Tuesday, November 21, 2006

Tuesday read: Saul Bellow/Henderson the Rain King

...which I've finally finished.

I just had to put one last plug in for Henderson. Well, one plug about him. He certainly takes you on an unusual jaunt through what the Penguin Classics back cover copy calls "a highly imaginary Africa" (perhaps fair, since the pineapple, so integral to Saul's native rituals, is, as you might intuit and according to Wikipedia, not widely found in the African desert). And though said back cover copy quotes the Chicago Tribune (nice sound bytes like "wildly delirious dream made real" and "rollicking prose" and "offbeat inventiveness of language") and The Daily Telegraph ("witty, clever, radiantly imaginitive") I have to notice here that no one unjustly promises me a plot.

I'm going to take this opportunity to promise you, oh faithful reader (yes, because there's only one of you, I know) that I never read back cover copy. Not that I don't want to ruin the book--although it almost invariably does. I just never think to read it.

But back to Mr. Henderson. At the risk of being labeled literarily conservative (nothing like being labeled your own invented term), I have mixed feelings about novels without plots. I am all about creative artistry and testing limits but I can't help but feel that a writer has some commitment to his (or her, Nicole Krauss!) audience.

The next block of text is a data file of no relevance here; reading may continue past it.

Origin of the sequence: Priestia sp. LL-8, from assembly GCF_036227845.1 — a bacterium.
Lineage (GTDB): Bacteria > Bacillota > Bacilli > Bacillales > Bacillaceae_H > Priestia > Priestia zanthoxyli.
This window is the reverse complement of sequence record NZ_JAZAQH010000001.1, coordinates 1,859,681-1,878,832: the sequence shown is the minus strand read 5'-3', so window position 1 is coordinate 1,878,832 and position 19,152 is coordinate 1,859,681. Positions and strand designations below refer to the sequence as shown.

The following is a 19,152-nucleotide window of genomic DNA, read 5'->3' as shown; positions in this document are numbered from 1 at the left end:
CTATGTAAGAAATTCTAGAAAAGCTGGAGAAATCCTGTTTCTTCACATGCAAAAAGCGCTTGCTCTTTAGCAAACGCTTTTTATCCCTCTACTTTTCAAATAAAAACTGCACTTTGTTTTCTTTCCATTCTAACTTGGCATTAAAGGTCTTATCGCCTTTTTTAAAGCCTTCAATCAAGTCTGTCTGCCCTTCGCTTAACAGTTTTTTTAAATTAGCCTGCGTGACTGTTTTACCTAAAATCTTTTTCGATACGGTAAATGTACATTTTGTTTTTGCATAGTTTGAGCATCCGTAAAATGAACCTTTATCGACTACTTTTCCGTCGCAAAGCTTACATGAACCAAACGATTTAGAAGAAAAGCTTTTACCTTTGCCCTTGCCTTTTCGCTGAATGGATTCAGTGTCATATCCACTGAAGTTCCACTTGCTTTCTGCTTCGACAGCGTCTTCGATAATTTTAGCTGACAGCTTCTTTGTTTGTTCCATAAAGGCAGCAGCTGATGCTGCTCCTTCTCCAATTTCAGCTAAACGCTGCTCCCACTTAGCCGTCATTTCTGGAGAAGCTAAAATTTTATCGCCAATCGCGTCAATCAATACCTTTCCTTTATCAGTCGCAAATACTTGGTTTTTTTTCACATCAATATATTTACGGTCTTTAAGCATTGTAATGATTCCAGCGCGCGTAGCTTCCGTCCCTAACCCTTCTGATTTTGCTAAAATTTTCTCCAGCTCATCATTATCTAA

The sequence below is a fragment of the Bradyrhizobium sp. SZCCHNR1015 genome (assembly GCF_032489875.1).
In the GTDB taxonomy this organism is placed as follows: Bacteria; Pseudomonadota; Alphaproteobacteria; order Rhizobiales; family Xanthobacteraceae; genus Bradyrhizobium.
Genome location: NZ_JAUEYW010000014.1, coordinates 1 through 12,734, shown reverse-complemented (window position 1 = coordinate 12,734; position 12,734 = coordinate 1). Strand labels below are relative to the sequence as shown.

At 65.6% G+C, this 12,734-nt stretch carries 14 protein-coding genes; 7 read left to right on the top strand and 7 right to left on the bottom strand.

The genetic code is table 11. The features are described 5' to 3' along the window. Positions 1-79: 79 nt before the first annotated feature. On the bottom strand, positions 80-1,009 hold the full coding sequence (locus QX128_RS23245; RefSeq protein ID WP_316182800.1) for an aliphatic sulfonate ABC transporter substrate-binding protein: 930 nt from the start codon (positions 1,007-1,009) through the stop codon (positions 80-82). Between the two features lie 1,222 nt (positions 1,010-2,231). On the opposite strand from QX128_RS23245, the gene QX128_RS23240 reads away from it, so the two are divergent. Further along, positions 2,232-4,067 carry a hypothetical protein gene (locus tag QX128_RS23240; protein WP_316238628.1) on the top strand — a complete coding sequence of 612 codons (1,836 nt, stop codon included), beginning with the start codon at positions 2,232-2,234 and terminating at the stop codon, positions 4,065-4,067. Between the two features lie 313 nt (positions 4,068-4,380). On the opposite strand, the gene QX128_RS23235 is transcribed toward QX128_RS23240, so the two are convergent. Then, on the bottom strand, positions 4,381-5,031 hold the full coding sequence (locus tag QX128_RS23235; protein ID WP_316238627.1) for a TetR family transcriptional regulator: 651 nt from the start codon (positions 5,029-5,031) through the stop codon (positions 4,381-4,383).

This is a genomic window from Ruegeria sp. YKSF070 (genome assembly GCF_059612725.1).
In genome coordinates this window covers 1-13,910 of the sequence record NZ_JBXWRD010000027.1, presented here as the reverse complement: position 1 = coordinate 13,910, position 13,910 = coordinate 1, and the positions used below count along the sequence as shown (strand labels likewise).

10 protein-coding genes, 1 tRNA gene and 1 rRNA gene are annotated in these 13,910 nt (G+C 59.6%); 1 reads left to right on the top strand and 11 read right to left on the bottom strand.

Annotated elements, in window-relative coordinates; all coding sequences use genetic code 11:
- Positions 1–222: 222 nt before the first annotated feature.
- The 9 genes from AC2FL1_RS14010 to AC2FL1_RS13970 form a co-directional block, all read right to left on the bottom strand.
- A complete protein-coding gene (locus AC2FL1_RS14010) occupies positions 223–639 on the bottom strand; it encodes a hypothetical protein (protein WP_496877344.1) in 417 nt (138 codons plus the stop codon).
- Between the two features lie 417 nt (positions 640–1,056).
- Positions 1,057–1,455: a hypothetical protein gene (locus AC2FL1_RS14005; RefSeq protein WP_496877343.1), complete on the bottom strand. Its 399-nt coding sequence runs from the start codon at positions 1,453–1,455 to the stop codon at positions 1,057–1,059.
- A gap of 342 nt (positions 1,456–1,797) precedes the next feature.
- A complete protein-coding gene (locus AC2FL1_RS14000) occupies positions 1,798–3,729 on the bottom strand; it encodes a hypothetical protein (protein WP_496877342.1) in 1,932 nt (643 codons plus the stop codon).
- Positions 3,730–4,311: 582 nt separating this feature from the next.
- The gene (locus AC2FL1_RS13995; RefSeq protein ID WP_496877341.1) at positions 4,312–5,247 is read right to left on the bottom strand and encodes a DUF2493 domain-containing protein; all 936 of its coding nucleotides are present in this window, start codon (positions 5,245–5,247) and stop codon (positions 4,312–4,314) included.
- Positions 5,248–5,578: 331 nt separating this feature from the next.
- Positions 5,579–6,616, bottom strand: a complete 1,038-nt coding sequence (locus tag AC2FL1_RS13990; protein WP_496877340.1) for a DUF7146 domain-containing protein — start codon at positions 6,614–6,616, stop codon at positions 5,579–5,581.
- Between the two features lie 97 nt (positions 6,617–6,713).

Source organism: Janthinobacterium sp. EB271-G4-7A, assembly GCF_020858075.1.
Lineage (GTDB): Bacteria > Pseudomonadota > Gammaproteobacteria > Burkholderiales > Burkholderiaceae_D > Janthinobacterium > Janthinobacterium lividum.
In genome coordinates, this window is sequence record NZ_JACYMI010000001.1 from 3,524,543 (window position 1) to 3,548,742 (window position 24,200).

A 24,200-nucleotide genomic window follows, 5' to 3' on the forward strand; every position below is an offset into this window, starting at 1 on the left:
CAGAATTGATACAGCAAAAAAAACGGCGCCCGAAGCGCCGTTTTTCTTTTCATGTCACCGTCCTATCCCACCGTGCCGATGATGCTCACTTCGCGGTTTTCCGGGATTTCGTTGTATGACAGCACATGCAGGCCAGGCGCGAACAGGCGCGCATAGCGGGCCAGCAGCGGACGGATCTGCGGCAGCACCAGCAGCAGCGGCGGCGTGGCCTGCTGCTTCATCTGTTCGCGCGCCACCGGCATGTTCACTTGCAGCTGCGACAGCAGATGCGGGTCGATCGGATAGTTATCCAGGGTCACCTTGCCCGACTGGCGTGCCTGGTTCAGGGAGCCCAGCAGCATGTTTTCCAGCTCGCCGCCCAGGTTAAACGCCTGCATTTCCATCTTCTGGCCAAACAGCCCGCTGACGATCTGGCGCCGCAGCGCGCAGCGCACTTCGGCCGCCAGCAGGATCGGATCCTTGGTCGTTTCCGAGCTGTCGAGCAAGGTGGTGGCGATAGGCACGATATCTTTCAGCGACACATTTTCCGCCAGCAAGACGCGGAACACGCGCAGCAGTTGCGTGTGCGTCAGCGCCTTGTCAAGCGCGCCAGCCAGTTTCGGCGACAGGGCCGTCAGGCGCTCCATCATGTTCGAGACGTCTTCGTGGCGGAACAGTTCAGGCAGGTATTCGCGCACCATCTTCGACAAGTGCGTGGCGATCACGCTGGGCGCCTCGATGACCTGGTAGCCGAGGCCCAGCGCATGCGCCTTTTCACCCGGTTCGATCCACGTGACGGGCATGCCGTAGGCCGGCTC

When I came to the end of Henderson, the first words I heard from my overly verbal subconscious: what was the point? There were little points along the way, which is the redeeming feature of the book: all those little sparkly gems I was talking about before. But the last one that sparked my fancy came on page 258, so, given the lack of plot or definitive conclusion, I might have saved myself 90 pages or so.

But since the plots aren't what I remember about any of Bellow's books (my sole concrete memory of Ravelstein, which made me cry like an onion cutter, was that part of it might have taken place in France), I think it makes sense to leave you with some little sparkly consolation gems.

Odds are he was not the first to say it, but I love his being v. becoming. "Being people have all the breaks," Saul writes (160). "Becoming people are very unlucky, always in a tizzy. The Becoming people are always having to make explanations or offer justifications to the Being people. " I notice now that whoever owned this book before I bought it at the Strand must have liked this passage, too, since the page is dog-eared.

Also (nonsequitor): "She may have been a hot lay once, as she claims, though among great beauties that is rare" (126). Take that, great beauties!

And just one last one so as not to inundate you: "But why lions? Because, Mr. Henderson, I replied to myself, you don't know the meaning of true love if you think it can be deliberately selected" (258).

There. Much less workmanlike. Don't you think?

The next time I read something of Saul's I'll try to pick from the rather lengthy award-winning list. I do enjoy his writing, honestly, but maybe a plot would topple him over the edge.

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